Finland will apply to join NATO, abandoning decades of neutrality despite Russian threats of retaliation

The decision was announced at a joint press conference on Sunday with President Sauli Niinistö and Prime Minister Sanna Marin, who said the decision needed to be ratified by the country’s parliament. before Finland could formally apply for NATO membership.

“We hope parliament will confirm the decision to apply for NATO membership,” Marin told a news conference in Helsinki on Sunday. “Over the next few days. It will be based on a strong mandate, with the President of the Republic. We have been in close contact with the governments of NATO member states and with NATO itself.

“We are close partners in NATO, but it is a historic decision that we join NATO and I hope we will make the decisions together,” she added.

The move would take the US-led military alliance to Finland’s 830-mile border with Russia, but could take months to finalize as legislatures from the current 30 members must approve new nominees.

It also risks provoking the ire of Russia, whose President Vladimir Putin told his Finnish counterpart Sauli Niinistö on Saturday that abandoning military neutrality and joining the bloc would be a “mistake”, according to a Kremlin statement. On Saturday, Russia cut off its electricity supply to the Nordic country over problems receiving payments.

Since the end of World War II, when Finland was invaded by the Soviet Union, the country has been militarily non-aligned and nominally neutral in order to avoid provoking Russia. He sometimes indulged in Kremlin security concerns and tried to maintain good trade relations.

The invasion of Ukraine changed this calculation.

On Saturday, Niinistö called for informing Putin of Finland’s intentions to join the bloc, saying that “Russia’s demands at the end of 2021 aimed at preventing countries from joining NATO and Russia’s massive invasion of Ukraine in February 2022 has changed Finland’s security environment,” according to a statement from Finland’s president’s office.

Prime Minister Marin reiterated that sentiment on Sunday, telling reporters that when it comes to a nuclear threat, “we wouldn’t make these decisions that we’re making now, if we didn’t believe they would enhance our strength or our security.” . Of course, we believe these are the right decisions and they will strengthen our national security.”

Sweden has expressed similar frustrations and is also expected to make a similar move to join NATO.

Both countries already meet many criteria for NATO membership, which include a functioning democratic political system based on a market economy; treat minority populations fairly; commit to resolving conflicts peacefully; the ability and willingness to make a military contribution to NATO operations; and commit to democratic civil-military relations and institutions.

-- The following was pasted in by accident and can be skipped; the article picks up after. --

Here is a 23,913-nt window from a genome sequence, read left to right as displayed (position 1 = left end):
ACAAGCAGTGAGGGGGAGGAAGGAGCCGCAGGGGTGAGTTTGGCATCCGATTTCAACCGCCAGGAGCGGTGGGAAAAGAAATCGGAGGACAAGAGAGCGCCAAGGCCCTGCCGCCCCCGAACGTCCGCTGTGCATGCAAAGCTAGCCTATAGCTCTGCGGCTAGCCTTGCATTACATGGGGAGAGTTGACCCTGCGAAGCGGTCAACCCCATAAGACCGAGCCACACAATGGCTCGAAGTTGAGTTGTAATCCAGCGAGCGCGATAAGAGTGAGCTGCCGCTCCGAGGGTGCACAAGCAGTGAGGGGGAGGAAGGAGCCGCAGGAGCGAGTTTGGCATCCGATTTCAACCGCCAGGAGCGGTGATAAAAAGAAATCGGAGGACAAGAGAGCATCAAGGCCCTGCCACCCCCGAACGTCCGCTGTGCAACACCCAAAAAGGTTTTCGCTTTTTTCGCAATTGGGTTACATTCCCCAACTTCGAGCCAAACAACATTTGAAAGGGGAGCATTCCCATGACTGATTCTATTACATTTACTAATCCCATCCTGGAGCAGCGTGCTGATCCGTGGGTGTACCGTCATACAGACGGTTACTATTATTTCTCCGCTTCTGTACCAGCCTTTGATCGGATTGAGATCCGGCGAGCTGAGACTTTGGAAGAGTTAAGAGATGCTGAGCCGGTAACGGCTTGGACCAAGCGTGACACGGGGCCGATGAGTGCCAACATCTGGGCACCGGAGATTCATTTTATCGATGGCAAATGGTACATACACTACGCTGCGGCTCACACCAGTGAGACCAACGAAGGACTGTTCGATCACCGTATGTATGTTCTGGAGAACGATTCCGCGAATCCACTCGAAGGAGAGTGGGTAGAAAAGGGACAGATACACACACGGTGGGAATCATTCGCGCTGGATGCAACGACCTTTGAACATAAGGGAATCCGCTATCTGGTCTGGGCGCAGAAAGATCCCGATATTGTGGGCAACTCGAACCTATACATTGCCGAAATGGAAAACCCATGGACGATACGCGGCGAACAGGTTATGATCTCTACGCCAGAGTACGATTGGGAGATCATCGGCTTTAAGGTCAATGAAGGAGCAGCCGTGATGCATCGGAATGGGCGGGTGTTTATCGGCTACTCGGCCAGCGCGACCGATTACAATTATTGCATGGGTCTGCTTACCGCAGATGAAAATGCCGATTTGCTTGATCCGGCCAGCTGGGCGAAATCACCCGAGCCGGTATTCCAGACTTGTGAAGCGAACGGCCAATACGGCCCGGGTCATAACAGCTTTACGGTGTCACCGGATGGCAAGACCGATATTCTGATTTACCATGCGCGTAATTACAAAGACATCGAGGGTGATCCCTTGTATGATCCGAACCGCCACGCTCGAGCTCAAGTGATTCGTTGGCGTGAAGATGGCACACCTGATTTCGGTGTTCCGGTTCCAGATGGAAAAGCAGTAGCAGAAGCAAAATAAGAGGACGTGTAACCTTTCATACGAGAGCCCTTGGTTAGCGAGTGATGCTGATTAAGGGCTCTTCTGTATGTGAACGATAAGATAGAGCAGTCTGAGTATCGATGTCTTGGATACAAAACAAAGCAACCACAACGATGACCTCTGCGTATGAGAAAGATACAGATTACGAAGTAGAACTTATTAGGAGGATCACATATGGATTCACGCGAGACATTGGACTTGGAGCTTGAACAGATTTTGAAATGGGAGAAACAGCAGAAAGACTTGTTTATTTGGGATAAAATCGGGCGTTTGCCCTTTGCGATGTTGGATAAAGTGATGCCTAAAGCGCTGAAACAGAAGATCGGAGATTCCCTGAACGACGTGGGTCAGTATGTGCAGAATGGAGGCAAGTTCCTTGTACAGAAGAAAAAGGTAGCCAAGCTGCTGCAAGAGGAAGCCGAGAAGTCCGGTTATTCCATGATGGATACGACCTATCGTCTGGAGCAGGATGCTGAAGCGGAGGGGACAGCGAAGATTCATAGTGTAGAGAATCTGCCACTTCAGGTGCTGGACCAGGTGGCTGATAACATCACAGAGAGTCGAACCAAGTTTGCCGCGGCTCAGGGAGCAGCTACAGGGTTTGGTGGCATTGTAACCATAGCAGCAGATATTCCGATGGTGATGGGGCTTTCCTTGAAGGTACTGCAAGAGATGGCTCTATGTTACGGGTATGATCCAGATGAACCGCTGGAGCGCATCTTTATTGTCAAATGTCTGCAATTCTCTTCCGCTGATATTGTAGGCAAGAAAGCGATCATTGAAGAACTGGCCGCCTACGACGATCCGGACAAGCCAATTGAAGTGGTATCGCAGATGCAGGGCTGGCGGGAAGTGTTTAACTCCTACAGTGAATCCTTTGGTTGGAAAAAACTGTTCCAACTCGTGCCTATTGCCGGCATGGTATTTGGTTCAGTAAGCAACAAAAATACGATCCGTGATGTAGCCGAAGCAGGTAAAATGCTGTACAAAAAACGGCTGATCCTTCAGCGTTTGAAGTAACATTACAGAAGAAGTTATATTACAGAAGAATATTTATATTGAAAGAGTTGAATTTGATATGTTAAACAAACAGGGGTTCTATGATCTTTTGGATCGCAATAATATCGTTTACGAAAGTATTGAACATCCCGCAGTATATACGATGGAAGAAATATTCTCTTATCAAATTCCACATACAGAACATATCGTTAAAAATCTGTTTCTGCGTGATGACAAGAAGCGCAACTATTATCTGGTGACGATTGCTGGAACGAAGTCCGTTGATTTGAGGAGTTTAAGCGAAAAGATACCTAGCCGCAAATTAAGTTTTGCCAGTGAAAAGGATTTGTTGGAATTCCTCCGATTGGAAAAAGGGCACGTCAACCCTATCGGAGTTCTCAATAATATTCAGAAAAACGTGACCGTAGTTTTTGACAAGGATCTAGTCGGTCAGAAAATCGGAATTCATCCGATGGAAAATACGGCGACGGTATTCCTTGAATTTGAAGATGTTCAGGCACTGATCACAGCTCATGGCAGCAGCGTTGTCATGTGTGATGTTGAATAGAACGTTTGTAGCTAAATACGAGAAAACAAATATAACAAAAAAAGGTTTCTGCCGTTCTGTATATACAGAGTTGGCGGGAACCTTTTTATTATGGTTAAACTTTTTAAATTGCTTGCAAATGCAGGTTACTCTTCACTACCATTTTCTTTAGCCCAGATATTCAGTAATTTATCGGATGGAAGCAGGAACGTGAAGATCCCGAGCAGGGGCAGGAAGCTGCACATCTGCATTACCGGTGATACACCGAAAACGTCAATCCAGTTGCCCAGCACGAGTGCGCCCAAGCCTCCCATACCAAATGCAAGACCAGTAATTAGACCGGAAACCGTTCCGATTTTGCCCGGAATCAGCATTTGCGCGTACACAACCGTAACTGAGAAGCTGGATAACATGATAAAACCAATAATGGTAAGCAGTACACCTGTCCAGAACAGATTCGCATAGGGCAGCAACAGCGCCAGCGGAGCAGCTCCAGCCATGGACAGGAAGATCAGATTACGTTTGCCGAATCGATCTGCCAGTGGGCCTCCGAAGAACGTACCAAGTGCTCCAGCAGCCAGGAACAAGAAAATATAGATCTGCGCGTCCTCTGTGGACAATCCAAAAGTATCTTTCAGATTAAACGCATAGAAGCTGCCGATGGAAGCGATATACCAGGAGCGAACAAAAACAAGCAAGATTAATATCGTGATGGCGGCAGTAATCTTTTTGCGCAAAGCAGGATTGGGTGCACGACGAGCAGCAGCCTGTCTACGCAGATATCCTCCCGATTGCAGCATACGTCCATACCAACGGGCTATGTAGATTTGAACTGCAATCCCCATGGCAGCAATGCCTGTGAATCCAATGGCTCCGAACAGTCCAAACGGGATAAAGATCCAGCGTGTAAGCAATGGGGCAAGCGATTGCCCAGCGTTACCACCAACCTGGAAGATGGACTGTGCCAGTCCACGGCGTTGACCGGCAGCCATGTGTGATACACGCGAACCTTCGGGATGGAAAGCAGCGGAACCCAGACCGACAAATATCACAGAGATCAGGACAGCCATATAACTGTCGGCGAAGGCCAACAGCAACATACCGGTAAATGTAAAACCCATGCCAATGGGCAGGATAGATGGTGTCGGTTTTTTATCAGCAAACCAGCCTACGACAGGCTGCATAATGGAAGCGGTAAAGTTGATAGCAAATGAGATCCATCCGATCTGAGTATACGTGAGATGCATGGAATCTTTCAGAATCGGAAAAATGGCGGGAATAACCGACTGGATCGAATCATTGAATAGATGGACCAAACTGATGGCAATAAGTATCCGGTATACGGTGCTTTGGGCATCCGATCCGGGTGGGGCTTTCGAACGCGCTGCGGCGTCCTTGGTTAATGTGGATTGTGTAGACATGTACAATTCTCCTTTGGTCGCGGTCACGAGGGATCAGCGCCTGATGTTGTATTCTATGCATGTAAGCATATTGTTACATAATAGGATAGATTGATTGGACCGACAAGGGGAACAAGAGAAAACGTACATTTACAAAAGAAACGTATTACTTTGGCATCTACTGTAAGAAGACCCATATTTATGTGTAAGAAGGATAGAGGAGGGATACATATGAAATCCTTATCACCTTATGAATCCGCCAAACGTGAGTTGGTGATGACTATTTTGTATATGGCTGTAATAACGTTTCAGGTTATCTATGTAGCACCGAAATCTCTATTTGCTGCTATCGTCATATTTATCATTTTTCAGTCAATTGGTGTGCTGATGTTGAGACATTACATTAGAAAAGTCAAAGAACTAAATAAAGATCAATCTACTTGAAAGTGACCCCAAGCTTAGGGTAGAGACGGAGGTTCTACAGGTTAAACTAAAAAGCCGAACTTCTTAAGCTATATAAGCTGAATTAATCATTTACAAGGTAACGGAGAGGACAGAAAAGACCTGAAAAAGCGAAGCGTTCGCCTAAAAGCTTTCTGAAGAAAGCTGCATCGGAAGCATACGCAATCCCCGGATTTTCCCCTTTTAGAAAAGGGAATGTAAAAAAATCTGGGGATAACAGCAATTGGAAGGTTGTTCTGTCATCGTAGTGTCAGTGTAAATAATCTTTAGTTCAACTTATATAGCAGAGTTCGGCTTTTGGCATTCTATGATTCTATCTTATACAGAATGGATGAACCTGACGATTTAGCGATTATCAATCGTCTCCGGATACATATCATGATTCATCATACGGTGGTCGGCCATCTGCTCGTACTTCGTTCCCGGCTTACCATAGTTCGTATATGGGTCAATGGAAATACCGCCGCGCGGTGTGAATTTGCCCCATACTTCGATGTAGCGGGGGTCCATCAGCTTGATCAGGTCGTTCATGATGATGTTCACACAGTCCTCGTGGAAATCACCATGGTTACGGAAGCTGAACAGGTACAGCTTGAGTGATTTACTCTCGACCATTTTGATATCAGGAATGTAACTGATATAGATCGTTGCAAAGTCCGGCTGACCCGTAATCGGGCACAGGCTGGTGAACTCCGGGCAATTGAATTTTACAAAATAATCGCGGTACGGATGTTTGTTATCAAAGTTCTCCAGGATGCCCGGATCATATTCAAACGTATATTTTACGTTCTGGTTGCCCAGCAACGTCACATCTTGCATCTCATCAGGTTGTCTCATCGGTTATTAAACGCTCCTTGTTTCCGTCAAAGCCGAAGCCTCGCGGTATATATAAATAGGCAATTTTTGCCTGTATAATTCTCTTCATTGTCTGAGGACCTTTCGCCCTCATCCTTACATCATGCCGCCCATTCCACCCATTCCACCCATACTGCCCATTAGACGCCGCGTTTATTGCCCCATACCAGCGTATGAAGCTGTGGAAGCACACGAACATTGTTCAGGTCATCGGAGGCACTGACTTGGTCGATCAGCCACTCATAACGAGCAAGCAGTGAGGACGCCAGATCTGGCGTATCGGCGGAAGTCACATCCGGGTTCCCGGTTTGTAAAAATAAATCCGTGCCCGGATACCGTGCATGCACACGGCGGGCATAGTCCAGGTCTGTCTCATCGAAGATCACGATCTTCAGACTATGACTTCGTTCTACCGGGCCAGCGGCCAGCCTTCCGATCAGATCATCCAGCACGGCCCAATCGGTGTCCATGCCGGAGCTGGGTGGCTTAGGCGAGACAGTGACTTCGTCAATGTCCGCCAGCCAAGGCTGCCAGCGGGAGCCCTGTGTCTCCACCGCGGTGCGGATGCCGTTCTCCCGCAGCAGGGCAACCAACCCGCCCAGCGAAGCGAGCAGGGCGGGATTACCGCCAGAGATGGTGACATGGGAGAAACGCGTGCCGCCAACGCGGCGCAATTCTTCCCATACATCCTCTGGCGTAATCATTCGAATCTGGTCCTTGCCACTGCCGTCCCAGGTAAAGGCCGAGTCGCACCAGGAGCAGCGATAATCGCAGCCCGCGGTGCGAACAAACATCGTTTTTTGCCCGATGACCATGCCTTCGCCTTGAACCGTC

NATO member Turkey, which has presented itself as a mediator between Russia and Ukraine, has expressed reservations about bringing Finland and Sweden into the alliance. Turkish President Recep Tayyip Erdogan said on Friday he did not view Finland and Sweden’s NATO membership as “positive”, accusing the two countries of harboring Kurdish “terrorist organisations”.

Finnish President Niinistö said he was “confused” by Erdogan’s skepticism, saying that in a phone conversation with Erdogan a month ago, the Turkish president had sounded “supportive” of Finland joining the block.

“I thanked him and he was very happy to receive my fax, so you have to understand that I’m a bit confused,” he said.

“I think what we need now is a very clear answer. I am ready to have a further discussion with President Erdogan on the issues he has raised,” he added.

He conceded that any member of NATO could “block the process” and that it is therefore “important” to maintain “good contacts” with everyone, adding that Finland wants to keep its border peaceful. Russia.

Putin sees the alliance as a bulwark against Russia, despite the fact that the bloc spent much of the post-Soviet years focusing on issues such as terrorism and peacekeeping.

Before Putin invaded Ukraine, he made clear his belief that NATO had moved too close to Russia and should be brought back to its 1990s borders, before some of Russia’s neighboring countries or former states Soviets do not join the military alliance.

Ukraine’s desire to join the alliance and its status as a NATO partner – seen as a step on the way to eventual full membership – was one of many grievances cited by Putin in an attempt to justify the invasion of his country by his neighbour.

The irony is that the war in Ukraine has effectively given NATO a new purpose.

Since the Russian invasion of Ukraine in February, public support for NATO membership in Finland has risen from around 30% to nearly 80% in some polls. Most Swedes also approve of their country joining the alliance, according to opinion polls.

Vladimir Chizhov, Russia’s ambassador to the European Union, told Sky News on Thursday that if Finland joins the bloc, “it will require certain military technical measures like improving or increasing the degree of defense readiness on along the Finnish border”.

CNN’s Joshua Berlinger, Nic Robertson and Chris Liakos contributed to this article.

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